The kids finished high school and entered college. I'd read that this was a dangerous time for the male of the species, that empty nest, and indeed, my problems started again. Or rather, what had restarted, stopped again. No more guilty please-somebody-stop-me expression, no more sloppy covering of the tracks, no confessions, no tears.
The man had gone undercover literally and metaphorically. Just the way it had been with Lili Beth. He was extra-nice to me. He had almost believable excuses for his absences.
Déjà vu all over again except it was worse this time. Despite the trainers and some nips and tucks, I wasn't young any more. I knew what happened to aging first wives, but I was not about to become another piece of roadkill on the marital highway.
George, on the other hand, was full of energy. He made major use of the household gym and the personal trainer. He jogged. He used hair-thickening drugs and maybe even those pep-up-the-body parts drugs and he had the surgery where they slice your eyes so you don't have to wear glasses anymore.
He was, in short, a walking, talking, cliché, but as disgusted as I was, I was not about to allow him to destroy my marriage after all my hard work. I began investigating my husband.
This one, I eventually learned, was a lawyer, like George. Too much like him. Even had three first names, just like him: Gina Allison Clare. An associate in the firm, also involved in criminal law, and like him, crafty and shrewd. And a looker as well. It wasn't hard getting a glimpse. I was the wife of the senior partner, after all, and all I needed to do, once I'd narrowed it down, was stop by at the office.
She was twenty years his junior, at least, and stunning. And when our glances crossed, briefly, I would have sworn she was coolly appraising me, like a problem to be solved. And she looked as if she thought I wouldn't be a particularly difficult problem, either.
I was afraid she might be right, and I could tell right away that Gina Clare wasn't going to be a piece of cake like dumb and greedy Lili Beth. Besides, the garden now looked precisely the way I wanted it. There were no more empty beds to be filled in, and I wasn't as young as I used to be and my back wasn't up to digging another suitable gravesite.
Even more relevant—I was tired. My jewelry box was filled to overflowing as were my closets, and I didn't want any more reparation payments from George. My children were on the way to their own lives, and as ever, I wanted to set a good example for them of a solid, stable, marriage. I couldn't let George—or what's her face—ruin that.
I tried waiting it out. Tried believing that I could ride this through, that this was nothing more than middle-aged crazy. But I was also middle-aged, so I didn't have forever to find out if George was going to get over it.
His good-guy façade began to crack under the weight of his impatience to move on, even though he never said that outright. Instead, he found fault with me for doing things precisely the way I'd done them for the past twenty-four years. He took to sitting silently for hours. The room would grow dark around him if I didn't turn on the lamps. Infantile how he sat there pining away, like a junior high school boy with a crush, if junior high boys were balding and jowly.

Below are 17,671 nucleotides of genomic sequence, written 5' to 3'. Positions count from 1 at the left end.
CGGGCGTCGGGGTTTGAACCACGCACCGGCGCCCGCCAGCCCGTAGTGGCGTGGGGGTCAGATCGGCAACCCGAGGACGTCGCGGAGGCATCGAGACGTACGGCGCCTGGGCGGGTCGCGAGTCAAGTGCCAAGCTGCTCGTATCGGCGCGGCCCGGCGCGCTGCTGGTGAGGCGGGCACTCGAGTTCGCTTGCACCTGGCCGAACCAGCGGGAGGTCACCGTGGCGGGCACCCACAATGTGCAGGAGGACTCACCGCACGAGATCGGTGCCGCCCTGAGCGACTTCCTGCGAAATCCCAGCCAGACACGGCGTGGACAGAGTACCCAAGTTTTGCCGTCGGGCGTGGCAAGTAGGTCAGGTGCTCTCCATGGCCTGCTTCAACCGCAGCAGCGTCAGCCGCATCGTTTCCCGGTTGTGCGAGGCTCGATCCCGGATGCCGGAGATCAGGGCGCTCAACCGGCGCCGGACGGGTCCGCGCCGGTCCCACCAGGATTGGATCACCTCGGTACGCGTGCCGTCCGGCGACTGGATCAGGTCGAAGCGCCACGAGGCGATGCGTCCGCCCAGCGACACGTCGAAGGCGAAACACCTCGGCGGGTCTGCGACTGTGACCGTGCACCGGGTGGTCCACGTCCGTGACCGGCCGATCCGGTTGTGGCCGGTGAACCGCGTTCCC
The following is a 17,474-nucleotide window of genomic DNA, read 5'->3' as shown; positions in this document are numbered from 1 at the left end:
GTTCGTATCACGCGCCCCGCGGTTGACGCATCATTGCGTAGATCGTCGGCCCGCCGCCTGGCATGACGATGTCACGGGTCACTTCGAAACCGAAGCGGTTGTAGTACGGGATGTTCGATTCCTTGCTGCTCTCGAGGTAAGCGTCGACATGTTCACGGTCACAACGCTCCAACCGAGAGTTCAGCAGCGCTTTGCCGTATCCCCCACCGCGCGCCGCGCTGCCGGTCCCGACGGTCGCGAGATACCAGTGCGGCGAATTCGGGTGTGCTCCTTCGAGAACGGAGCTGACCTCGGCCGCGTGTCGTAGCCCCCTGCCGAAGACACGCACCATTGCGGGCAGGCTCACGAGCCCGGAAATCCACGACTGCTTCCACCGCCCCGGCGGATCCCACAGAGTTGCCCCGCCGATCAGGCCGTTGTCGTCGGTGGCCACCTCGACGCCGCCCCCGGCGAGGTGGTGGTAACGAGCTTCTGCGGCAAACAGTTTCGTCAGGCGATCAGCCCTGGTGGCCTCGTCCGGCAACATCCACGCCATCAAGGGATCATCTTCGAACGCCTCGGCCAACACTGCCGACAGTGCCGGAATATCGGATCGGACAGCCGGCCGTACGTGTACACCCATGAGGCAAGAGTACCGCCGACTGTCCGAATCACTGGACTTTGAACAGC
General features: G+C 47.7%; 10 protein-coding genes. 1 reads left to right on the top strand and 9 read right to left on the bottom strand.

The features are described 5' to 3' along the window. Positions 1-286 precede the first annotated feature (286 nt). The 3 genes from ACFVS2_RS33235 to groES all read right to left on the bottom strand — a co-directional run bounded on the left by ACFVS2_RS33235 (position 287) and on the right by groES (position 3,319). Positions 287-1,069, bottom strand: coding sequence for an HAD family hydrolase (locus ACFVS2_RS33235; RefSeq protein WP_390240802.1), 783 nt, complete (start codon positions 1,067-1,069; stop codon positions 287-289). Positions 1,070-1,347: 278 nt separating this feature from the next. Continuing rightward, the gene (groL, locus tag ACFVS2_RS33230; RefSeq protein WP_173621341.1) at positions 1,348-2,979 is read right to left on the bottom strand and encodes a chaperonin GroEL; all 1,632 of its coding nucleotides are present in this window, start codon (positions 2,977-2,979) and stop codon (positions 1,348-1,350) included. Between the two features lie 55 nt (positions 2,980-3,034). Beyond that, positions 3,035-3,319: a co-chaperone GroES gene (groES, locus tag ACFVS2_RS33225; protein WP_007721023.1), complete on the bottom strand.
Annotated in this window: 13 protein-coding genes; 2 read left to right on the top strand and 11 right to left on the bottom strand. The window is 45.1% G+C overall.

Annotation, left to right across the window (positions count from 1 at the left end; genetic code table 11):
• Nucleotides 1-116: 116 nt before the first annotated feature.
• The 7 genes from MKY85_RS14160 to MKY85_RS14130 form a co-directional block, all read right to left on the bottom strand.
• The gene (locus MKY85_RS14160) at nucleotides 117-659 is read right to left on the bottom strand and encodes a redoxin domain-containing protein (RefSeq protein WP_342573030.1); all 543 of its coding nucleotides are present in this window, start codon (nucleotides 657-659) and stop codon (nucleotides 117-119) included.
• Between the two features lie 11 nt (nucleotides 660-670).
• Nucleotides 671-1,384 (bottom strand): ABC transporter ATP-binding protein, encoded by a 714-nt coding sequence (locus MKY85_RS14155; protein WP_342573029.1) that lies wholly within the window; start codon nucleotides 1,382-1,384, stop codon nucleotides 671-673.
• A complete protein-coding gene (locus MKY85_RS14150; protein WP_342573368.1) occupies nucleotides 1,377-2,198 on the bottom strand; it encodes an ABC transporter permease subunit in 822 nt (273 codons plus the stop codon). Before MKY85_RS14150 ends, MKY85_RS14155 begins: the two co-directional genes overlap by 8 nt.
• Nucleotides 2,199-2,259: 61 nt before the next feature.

He tossed and turned half the night.
"Lots on your mind?" I finally asked one day. I knew he was defending a man accused of killing five people and though George couldn't say so, he knew the man had done it. I knew the man had done it. Every human with a functioning brain knew the man had done it. But George had found ways to discredit eye witnesses, to present—let's be honest, to fabricate—a time scheme that put the killer somewhere else despite all evidence to the contrary. In short, George was doing what he did so well, justifying the high opinion of him in the less savory segments of society.
But he was, as always, infuriating others. I'd seen letters to the editors about how George Alexander and his ilk corrupted the system, twisted it so badly it was deformed. He wasn't winning any popularity contests these days, and though he always said he didn't care, I knew that at some point, he did.
But when I asked the question, he didn't respond with his usual annoyance about how people didn't understand the need to give everybody the best defense. The legal system—aside, of course, from its divorce laws—was apparently the last thing on his heavily-weighted mind. First he looked surprised, then goofy and relieved, and then he nodded and sighed.
This was a man about to spill his guts. True Confessions were imminent, and I didn't want any part. I didn't want to hear about it because I was positive that this time, the word "divorce" would emerge from his lips and that one word would shatter my life's work, this creation I'd built and maintained—my marriage. We would become one more statistic, one more broken home. I could not allow that to happen. Can you blame me? I pretended I had something to do in another room, and I prevented his saying anything at all.
And what I did in that other room was think. I needed a plan. Another plan so that Gorgeous Gina didn't destroy what I had built with, yes, my sweat and my tears.
I'm a thrifty woman. A good housekeeper who likes everything in its place. Even George admits that. Waste not, want not could be my motto through good times and bad. I salvage what is salvageable and recycle the rest, and that includes a perfectly fine husband and marriage.
I thought briefly about "planting" Gina in the garden. It had been a flawless maneuver and would undoubtedly work again. But it felt redundant to murder another woman, and it made me nervous—I didn't want that sort of thing to become a bad habit.
So instead, I recycled Lili.
Don't take that literally. I didn't destroy my glorious flower beds by digging her up. But I reused her all the same.
Time had passed. I couldn't say then, or now, whether I'd planned this all along, but maybe the idea was squirreled away—saved for a rainy day, in case of emergency. As I said, I'm a thrifty woman, despite the luxury in which I live.